November 23, 2015 brianradio2016

I paused a TV show last week as one of those lower-third ads promoting the local newscast was displayed. It screamed, “Encryption preventing police from catching criminals, more at 11.” There’s nothing subtle about that, I pointed out to my wife, nothing at all. Clearly, this “encryption” stuff is very dangerous and should be made illegal, right?

Then the world was scarred by the attacks in Paris a few days later. Before any real news about the attacks made it to the mainstream media, we were already hearing how encryption was the reason these attacks succeeded. The New York Times posted a story to that effect, then pulled it and redirected the link to a completely different article about France’s retaliation. The Wayback Machine still has the original, which states, “The attackers are believed to have communicated using encryption technology.” This is the functional equivalent of stating, “The attackers are believed to have communicated using words or sounds.”

As it happens, we’ve since found out that the attackers communicated through normal, plaintext communications channels. (Note that Schneier’s title is somewhat of a joke — double ROT-13 encryption is no encryption at all.)

Yet we continue to hear from politicians and the mainstream media about how we need to add backdoors to encryption protocols, or do away with encryption altogether. According to Wired, the use of encryption will be a key issue in the 2016 U.S. presidential race. Given the general buffoonery that already surrounds the contest, I suppose that adding one more completely irrelevant and nonsensical talking point shouldn’t be surprising.

November 16, 2015 brianradio2016

If you have access to a system and network infrastructure testing lab, fully stocked with server and network hardware, consider yourself incredibly fortunate. The predominate corporate attitude has always been that infrastructure testing isn’t nearly as important as development testing, and since it tends to be expensive, it’s not going to happen. This leaves network and systems folks with much more seat-of-the-pants work than anyone else in IT or development — that’s just the way it is.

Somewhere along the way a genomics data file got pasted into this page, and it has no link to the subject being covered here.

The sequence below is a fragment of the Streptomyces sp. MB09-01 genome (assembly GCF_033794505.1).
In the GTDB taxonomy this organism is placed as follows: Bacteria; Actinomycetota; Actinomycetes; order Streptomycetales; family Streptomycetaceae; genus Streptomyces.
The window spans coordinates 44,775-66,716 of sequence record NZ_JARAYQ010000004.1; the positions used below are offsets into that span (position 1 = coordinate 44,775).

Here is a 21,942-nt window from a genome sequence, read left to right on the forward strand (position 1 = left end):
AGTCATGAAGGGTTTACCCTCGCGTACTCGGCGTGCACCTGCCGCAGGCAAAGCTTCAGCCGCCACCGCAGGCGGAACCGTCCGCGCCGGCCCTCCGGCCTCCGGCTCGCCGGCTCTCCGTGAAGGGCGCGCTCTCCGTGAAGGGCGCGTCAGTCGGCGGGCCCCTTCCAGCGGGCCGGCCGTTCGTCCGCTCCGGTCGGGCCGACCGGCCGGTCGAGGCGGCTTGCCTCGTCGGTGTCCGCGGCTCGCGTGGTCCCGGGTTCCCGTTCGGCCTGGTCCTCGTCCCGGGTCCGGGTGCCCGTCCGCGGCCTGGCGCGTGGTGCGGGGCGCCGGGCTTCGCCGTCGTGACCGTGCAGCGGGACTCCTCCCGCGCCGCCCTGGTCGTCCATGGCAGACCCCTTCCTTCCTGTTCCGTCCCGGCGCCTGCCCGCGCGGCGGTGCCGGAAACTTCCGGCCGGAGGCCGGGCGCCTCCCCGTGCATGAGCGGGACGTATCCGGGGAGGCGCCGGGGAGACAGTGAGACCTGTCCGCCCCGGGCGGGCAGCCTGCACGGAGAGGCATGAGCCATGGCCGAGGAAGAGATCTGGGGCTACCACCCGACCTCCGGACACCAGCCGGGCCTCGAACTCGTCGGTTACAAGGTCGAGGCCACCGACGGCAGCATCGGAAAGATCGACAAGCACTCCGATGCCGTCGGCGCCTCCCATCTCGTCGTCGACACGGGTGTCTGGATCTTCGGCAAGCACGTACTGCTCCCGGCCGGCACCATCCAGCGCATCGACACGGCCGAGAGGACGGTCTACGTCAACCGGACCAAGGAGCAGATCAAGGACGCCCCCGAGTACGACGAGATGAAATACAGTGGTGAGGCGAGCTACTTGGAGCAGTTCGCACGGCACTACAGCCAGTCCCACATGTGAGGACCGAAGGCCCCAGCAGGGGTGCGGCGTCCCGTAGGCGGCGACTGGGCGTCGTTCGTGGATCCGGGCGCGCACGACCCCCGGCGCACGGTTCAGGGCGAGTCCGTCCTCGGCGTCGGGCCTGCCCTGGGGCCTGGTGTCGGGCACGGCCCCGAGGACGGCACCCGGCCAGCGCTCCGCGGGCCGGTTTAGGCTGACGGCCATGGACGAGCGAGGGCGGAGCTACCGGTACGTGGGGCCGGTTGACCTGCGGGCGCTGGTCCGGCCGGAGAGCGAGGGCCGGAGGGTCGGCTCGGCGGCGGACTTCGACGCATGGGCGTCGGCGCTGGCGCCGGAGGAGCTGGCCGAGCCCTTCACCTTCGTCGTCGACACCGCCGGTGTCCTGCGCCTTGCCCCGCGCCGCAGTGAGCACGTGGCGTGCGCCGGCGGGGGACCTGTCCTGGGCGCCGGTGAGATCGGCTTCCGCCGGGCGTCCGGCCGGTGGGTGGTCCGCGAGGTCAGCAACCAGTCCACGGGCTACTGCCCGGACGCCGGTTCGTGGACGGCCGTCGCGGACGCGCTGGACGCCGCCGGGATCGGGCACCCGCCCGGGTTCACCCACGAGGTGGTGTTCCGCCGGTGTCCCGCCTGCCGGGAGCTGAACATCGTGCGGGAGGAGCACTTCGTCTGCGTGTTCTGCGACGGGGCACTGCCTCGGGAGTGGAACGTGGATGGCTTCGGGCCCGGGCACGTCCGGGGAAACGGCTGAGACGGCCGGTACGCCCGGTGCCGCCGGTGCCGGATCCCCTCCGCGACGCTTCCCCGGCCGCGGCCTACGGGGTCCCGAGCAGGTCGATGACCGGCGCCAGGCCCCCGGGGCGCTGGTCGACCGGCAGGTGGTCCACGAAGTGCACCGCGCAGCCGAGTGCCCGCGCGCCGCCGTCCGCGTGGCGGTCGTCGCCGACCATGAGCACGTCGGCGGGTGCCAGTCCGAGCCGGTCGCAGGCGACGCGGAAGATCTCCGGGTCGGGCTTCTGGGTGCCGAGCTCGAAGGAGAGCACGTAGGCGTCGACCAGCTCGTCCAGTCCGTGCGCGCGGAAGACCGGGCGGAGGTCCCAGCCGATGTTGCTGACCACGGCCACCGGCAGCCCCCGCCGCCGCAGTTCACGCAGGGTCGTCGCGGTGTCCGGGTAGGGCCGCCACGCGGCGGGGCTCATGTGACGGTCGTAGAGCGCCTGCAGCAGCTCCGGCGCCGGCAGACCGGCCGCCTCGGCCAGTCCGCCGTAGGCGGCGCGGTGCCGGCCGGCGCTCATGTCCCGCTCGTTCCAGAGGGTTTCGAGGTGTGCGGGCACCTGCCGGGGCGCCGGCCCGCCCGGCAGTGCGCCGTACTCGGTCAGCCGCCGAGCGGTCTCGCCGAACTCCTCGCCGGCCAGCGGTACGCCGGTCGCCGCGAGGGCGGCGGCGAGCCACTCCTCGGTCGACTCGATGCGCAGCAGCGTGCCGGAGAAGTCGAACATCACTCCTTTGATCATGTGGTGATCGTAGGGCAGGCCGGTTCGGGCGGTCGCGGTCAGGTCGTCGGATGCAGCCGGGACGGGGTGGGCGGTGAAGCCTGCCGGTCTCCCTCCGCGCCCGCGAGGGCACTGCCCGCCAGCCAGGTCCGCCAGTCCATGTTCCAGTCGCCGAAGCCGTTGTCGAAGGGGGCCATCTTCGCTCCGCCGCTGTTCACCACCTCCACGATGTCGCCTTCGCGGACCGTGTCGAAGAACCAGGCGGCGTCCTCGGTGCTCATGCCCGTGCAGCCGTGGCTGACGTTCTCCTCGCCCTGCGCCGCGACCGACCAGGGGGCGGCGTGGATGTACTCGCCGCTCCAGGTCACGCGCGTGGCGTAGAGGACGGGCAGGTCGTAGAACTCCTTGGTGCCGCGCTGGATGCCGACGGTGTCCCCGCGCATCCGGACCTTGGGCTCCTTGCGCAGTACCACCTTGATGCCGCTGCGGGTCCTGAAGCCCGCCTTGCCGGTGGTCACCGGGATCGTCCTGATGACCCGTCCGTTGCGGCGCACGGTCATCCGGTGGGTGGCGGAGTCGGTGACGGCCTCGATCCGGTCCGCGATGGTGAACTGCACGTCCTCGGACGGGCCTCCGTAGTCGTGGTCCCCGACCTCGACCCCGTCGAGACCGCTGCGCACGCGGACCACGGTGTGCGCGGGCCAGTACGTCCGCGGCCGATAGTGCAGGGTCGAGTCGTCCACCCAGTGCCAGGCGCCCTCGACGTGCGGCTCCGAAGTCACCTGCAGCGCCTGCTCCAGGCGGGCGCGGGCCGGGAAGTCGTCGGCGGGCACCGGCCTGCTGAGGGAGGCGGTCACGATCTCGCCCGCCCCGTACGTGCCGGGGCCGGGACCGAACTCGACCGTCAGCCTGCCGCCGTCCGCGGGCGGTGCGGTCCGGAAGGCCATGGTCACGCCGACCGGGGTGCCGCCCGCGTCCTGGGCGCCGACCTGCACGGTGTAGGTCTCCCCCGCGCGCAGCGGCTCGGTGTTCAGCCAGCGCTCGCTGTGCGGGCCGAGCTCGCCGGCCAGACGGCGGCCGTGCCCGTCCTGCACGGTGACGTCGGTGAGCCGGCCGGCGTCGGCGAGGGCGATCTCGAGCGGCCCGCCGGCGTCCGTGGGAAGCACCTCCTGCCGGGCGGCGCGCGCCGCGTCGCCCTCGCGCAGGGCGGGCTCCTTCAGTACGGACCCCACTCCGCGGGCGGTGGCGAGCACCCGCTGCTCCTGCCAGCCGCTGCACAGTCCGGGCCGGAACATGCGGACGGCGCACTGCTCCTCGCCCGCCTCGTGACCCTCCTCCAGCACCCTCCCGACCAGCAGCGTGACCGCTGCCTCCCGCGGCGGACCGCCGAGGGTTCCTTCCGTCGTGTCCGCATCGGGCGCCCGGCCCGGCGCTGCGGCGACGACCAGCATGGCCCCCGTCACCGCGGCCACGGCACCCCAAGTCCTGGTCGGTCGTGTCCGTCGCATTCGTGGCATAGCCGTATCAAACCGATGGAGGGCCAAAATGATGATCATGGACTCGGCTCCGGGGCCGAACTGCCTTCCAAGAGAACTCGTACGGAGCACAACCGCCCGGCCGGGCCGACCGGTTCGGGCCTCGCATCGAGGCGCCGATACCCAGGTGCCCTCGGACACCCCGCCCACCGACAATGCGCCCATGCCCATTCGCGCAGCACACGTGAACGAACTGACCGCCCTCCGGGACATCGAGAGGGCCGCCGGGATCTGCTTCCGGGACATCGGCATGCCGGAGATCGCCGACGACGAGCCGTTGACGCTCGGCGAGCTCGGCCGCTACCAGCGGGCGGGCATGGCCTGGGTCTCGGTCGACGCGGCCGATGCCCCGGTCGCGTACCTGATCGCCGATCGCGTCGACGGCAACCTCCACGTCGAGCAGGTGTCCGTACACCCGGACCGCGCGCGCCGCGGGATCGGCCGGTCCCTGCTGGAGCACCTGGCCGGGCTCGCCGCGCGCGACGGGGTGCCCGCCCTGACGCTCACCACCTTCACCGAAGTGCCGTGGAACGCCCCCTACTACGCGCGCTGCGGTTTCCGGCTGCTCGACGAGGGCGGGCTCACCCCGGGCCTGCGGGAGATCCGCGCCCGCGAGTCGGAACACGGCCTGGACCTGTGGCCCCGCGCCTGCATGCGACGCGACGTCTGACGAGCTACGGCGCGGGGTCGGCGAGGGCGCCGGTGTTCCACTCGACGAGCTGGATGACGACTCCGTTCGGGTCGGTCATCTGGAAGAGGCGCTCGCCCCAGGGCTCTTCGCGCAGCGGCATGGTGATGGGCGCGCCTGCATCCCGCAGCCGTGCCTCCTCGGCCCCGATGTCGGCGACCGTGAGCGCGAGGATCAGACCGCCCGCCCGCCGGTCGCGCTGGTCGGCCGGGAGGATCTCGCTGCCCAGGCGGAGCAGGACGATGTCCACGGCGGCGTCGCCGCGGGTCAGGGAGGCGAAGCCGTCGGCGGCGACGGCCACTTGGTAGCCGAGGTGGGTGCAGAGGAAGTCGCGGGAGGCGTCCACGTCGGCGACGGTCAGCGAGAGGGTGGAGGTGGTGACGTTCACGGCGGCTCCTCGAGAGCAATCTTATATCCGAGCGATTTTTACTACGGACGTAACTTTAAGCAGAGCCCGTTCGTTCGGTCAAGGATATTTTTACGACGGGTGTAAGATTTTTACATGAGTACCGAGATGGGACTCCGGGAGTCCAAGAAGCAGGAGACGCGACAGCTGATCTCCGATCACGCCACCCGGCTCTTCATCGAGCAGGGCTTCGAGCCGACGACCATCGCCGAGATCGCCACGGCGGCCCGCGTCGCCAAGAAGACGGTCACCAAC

Most of us acknowledge we’re unlikely to put together a full lab with enterprise-grade hardware and software that mimics production to test rollouts and infrastructure changes, but we also know we can’t improvise these operations either (most of the time). We come up with ways to test things that aren’t as close to production as we might like, but go a long way to ferret out issues with a planned design or deployment.

For instance, if the goal is to configure and test edge security devices for a rollout to a pile of remote sites and you’re a network guy, you should know enough about Unix to build a VM or laptop into an Internet mimic and stage all the hardware in one place until everything is tweaked and tested. If you don’t have the budget for testing gear from a vendor such as Ixia, you should be able to put together a mockup to at least saturate network links and test interconnections, fail-over, and so forth. Open source tools such as packETH and iPerf, or even good old Netcat, can take you pretty far in this type of testing.

As an example of a simple testing method, if we needed to stage and test a half-dozen remote site firewalls that will be deployed, we could toss up a Linux VM (or a laptop) connected to a test network on one interface, and to a routable network with Internet access on another interface. A switch connected to the test network would be populated with the WAN links from each of the firewalls. The test VLAN interface on the Linux VM would then be configured with the defroutes of each staged firewall, IP forwarding enabled, and an iptables NAT configuration introduced on the routed interface.